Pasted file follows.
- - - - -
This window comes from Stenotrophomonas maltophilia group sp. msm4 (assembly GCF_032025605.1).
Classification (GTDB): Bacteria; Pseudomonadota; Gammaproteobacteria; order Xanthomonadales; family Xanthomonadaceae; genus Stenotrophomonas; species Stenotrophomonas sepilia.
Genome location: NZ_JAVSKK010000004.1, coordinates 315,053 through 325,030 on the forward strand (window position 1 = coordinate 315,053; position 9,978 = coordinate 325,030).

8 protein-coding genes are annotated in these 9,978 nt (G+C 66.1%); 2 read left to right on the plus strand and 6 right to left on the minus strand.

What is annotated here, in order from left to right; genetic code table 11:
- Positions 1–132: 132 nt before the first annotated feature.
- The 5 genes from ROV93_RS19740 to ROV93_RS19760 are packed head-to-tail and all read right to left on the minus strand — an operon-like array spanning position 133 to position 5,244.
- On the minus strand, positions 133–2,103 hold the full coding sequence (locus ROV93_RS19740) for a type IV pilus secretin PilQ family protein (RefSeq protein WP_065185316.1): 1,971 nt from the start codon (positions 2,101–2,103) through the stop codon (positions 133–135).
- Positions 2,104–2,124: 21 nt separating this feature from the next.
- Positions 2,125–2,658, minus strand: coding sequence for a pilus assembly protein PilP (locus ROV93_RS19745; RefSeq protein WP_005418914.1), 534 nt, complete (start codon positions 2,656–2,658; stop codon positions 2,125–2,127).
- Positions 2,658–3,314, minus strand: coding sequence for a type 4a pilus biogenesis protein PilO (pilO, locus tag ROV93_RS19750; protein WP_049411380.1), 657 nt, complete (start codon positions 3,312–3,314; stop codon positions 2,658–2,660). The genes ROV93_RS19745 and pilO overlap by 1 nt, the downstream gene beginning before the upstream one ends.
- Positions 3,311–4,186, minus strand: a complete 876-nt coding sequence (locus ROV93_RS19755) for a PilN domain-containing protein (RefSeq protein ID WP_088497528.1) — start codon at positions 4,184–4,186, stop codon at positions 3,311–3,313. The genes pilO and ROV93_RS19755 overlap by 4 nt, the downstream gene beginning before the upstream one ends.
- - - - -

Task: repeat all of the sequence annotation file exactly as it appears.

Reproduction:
This window comes from Stenotrophomonas maltophilia group sp. msm4 (assembly GCF_032025605.1).
Classification (GTDB): Bacteria; Pseudomonadota; Gammaproteobacteria; order Xanthomonadales; family Xanthomonadaceae; genus Stenotrophomonas; species Stenotrophomonas sepilia.
Genome location: NZ_JAVSKK010000004.1, coordinates 315,053 through 325,030 on the forward strand (window position 1 = coordinate 315,053; position 9,978 = coordinate 325,030).

8 protein-coding genes are annotated in these 9,978 nt (G+C 66.1%); 2 read left to right on the plus strand and 6 right to left on the minus strand.

What is annotated here, in order from left to right; genetic code table 11:
- Positions 1–132: 132 nt before the first annotated feature.
- The 5 genes from ROV93_RS19740 to ROV93_RS19760 are packed head-to-tail and all read right to left on the minus strand — an operon-like array spanning position 133 to position 5,244.
- On the minus strand, positions 133–2,103 hold the full coding sequence (locus ROV93_RS19740) for a type IV pilus secretin PilQ family protein (RefSeq protein WP_065185316.1): 1,971 nt from the start codon (positions 2,101–2,103) through the stop codon (positions 133–135).
- Positions 2,104–2,124: 21 nt separating this feature from the next.
- Positions 2,125–2,658, minus strand: coding sequence for a pilus assembly protein PilP (locus ROV93_RS19745; RefSeq protein WP_005418914.1), 534 nt, complete (start codon positions 2,656–2,658; stop codon positions 2,125–2,127).
- Positions 2,658–3,314, minus strand: coding sequence for a type 4a pilus biogenesis protein PilO (pilO, locus tag ROV93_RS19750; protein WP_049411380.1), 657 nt, complete (start codon positions 3,312–3,314; stop codon positions 2,658–2,660). The genes ROV93_RS19745 and pilO overlap by 1 nt, the downstream gene beginning before the upstream one ends.
- Positions 3,311–4,186, minus strand: a complete 876-nt coding sequence (locus ROV93_RS19755) for a PilN domain-containing protein (RefSeq protein ID WP_088497528.1) — start codon at positions 4,184–4,186, stop codon at positions 3,311–3,313. The genes pilO and ROV93_RS19755 overlap by 4 nt, the downstream gene beginning before the upstream one ends.